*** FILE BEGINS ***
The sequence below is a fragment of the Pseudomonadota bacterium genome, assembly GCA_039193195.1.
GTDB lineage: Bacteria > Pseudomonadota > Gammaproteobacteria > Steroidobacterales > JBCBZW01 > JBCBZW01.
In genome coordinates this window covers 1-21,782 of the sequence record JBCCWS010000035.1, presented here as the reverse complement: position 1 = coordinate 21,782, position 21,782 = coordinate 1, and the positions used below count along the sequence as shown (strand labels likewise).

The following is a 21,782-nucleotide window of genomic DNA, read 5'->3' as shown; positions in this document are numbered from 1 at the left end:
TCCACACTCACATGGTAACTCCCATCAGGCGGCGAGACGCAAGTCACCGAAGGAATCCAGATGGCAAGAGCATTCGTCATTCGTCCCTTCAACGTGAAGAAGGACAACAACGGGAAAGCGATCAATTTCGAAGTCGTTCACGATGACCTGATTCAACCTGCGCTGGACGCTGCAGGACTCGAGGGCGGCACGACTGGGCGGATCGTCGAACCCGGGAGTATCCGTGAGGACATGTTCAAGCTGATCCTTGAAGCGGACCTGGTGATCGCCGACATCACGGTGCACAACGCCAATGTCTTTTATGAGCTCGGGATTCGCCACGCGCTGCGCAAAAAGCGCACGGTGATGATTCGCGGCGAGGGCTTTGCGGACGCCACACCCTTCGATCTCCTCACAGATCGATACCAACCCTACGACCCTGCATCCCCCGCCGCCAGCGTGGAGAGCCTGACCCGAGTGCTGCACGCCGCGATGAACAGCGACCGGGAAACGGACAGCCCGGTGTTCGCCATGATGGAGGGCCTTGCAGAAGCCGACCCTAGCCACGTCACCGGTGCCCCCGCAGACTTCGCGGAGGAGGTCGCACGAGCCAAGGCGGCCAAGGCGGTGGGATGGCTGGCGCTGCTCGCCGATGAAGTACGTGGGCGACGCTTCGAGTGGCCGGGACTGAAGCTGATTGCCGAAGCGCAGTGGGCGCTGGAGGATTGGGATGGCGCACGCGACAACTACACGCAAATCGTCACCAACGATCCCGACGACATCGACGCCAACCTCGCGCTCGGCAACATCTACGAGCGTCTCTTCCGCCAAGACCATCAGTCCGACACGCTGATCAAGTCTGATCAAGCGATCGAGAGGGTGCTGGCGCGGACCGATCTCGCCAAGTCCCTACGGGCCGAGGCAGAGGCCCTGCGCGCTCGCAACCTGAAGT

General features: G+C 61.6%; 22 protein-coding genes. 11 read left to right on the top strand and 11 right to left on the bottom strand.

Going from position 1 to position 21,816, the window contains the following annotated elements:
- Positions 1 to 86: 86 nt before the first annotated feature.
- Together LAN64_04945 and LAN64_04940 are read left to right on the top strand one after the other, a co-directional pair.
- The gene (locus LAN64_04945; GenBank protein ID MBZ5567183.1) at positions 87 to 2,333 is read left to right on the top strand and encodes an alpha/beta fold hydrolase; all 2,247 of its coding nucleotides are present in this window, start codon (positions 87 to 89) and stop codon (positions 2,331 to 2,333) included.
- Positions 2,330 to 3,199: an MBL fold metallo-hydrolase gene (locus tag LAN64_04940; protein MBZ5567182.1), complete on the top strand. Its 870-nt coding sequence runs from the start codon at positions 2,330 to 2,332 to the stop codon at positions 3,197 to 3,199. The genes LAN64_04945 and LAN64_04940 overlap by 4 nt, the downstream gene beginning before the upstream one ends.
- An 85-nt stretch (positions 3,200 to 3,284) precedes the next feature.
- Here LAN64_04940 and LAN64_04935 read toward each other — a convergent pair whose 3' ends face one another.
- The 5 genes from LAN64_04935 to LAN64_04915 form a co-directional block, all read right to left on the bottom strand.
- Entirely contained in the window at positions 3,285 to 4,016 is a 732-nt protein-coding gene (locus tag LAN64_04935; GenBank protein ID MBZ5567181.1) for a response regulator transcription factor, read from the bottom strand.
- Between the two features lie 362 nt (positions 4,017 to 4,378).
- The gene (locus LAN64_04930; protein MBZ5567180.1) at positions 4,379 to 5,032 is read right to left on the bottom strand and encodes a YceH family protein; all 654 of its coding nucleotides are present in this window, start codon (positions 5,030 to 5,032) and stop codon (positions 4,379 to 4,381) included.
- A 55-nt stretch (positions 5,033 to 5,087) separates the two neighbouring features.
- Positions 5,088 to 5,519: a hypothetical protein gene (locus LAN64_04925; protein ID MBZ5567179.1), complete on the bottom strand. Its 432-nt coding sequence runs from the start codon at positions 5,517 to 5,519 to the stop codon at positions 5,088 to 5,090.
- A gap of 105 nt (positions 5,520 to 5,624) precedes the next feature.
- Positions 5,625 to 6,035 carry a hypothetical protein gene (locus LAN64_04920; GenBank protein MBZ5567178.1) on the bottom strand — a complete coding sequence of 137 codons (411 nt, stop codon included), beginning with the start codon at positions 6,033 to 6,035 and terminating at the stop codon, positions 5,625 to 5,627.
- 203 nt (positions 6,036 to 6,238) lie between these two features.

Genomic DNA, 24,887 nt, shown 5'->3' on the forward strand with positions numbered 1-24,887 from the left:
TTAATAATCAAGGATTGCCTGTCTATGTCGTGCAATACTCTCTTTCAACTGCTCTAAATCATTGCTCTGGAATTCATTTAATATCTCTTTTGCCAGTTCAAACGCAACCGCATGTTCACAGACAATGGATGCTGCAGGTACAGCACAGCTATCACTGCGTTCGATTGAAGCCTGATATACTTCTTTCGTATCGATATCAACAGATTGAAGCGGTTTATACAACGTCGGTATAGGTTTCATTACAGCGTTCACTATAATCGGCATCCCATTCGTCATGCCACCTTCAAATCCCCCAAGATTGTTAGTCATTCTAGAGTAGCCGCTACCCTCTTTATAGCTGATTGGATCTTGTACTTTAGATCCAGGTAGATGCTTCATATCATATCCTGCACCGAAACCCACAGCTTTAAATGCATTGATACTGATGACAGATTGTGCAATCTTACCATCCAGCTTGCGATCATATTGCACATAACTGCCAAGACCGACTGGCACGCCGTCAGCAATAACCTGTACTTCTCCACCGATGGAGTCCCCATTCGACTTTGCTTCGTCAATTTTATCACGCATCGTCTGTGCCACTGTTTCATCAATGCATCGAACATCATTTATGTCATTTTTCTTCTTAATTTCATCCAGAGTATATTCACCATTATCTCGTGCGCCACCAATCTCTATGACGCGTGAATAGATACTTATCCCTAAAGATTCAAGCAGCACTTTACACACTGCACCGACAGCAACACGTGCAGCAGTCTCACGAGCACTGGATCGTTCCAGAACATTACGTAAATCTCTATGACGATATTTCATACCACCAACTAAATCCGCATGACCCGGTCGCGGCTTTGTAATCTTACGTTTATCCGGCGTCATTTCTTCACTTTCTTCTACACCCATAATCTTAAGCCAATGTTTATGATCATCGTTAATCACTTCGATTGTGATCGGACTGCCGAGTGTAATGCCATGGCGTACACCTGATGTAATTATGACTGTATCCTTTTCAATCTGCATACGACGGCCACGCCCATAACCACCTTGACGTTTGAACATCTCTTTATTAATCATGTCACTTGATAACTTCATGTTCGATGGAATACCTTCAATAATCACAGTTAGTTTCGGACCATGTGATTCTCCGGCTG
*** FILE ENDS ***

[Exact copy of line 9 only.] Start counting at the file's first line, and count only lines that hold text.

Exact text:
- Together LAN64_04945 and LAN64_04940 are read left to right on the top strand one after the other, a co-directional pair.